Opinion | Anyone should be able to create a student organization

Alex Jobin, Staff Columnist

Joining a student organization may be one of the most rewarding experiences you can have at The University of Alabama. Clubs and organizations provide opportunities to connect with others, pursue extracurricular interests and step out of your comfort zone to try something new. With over 600 student organizations currently on campus, there is usually something for everyone. 

Despite the large number of clubs and organizations, there is still the chance that a particular interest is not represented. Students who wish to start a new group can do so, but the process isn’t as easy as it seems. 

Just glancing at the Office of Student Involvement’s “New Organization Info Packet,” one can quickly understand how complicated the process of forming a new student organization is. From finding an official faculty advisor, to working through a “provisional period” that entails completing various training requirements and meeting with the SOURCE Board Director of New Organizations, and so on, there are seemingly endless steps one must take just to be recognized as an official UA organization. 

Of course, this doesn’t even acknowledge the additional legwork needed to effectively promote a new organization, secure appropriate funding, and begin planning and coordinating events and meeting times. All of which is juggled with the busy life of a student.

Fortunately, these hurdles have not prevented determined students from continuing to form new and successful organizations, with almost 30 organizations in their provisional period in August alone. But even so, this complicated process may still discourage many individuals from adding to the diversity of clubs and organizations here at the University.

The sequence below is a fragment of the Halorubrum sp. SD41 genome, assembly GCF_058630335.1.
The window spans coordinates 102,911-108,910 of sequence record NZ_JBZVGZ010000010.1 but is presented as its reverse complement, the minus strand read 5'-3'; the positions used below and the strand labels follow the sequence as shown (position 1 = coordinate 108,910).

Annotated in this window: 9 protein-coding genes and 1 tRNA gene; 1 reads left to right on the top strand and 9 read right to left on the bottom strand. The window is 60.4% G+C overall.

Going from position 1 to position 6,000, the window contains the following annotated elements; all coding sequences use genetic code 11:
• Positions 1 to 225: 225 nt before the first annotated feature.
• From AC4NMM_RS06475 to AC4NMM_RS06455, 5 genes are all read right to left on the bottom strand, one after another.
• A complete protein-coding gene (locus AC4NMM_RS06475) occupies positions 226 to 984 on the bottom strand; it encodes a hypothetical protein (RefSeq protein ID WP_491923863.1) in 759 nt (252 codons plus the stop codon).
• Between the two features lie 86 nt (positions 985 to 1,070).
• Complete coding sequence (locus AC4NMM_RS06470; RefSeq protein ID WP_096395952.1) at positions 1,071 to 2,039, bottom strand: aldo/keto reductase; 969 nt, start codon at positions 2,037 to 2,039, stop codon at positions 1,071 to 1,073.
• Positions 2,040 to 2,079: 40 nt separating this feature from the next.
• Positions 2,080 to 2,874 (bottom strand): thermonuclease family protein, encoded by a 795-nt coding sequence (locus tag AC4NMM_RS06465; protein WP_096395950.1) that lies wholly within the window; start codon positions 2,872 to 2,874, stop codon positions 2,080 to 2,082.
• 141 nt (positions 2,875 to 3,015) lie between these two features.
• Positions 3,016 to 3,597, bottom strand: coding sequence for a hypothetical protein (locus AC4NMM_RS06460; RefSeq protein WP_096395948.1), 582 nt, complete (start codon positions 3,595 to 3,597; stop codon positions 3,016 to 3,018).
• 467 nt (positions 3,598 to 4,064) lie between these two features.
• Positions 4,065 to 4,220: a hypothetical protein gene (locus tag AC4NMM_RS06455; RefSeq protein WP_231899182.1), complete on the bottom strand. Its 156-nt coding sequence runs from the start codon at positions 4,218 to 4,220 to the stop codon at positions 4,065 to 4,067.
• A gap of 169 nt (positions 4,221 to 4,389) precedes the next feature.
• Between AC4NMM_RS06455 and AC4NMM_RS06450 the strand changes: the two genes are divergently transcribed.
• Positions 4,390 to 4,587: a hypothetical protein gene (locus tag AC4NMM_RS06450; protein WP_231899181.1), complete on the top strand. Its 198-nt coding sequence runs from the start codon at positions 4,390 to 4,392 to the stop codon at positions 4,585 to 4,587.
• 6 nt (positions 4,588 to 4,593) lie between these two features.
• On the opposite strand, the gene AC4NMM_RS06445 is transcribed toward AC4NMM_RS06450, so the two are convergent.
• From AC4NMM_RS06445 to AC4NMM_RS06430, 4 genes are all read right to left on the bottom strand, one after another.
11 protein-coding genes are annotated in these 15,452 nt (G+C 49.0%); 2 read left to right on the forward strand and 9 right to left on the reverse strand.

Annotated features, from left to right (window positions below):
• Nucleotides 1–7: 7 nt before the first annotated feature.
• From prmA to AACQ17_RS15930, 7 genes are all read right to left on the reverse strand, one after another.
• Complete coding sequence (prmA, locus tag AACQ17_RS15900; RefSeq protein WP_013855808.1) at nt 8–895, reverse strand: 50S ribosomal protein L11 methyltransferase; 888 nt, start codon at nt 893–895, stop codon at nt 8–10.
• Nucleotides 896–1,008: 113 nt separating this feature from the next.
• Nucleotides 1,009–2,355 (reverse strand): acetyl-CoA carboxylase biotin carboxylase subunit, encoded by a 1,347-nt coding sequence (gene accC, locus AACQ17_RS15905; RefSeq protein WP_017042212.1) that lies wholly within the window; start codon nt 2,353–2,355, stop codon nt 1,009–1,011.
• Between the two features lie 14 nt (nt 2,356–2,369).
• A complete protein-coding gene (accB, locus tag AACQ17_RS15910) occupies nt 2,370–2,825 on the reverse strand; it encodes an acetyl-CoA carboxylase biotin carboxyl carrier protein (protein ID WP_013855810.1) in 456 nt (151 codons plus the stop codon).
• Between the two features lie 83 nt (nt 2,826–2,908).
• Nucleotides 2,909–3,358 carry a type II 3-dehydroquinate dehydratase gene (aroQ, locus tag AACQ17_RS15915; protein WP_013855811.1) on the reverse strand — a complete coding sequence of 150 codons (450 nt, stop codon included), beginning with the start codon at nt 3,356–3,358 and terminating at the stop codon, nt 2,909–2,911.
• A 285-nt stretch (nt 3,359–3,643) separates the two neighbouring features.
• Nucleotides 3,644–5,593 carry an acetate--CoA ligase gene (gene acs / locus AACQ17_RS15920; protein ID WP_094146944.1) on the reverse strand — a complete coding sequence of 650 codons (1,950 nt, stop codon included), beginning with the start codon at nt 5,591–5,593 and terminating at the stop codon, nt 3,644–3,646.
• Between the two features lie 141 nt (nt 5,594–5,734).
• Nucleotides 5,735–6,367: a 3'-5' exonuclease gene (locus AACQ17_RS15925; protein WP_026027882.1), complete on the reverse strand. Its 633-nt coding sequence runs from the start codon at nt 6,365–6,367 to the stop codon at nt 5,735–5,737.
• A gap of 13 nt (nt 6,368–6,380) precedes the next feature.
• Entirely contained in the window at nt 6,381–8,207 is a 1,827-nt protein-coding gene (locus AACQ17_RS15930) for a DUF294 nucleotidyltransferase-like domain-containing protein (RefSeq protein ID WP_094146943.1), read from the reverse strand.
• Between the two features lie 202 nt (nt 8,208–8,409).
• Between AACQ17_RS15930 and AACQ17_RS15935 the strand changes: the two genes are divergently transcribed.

Additionally, the concerns surrounding this process may be felt even more strongly by underprivileged and minority groups on campus. Students who must work in order to afford their education are likely going to find it even more difficult to start an organization because of the time-consuming nature of the associated requirements. Minority groups may find it challenging to attain strong support for a burgeoning club simply due to their underrepresentation on campus. 

Obviously, much of the red tape which stands between students and the creation of new organizations is necessary — nobody wants guidelines that are so loose that the University begins inadvertently enabling unsafe environments or wasting funding on inactive organizations. There must be some middle ground between the current barriers to entry and a “Wild Wild West” approach. 

Accessibility is key to ensuring that all students maximize their potential and get the most that they can out of their time here at the Capstone. As one of the pillars of our university, we must do our best to make sure that student organizations are as accessible as possible — and this includes the process by which they are founded.

The University and The SOURCE should review their current policies regarding new student organizations and ask themselves: can anyone who wishes to start a new organization do so? As of right now, the answer to that question seems less than clear.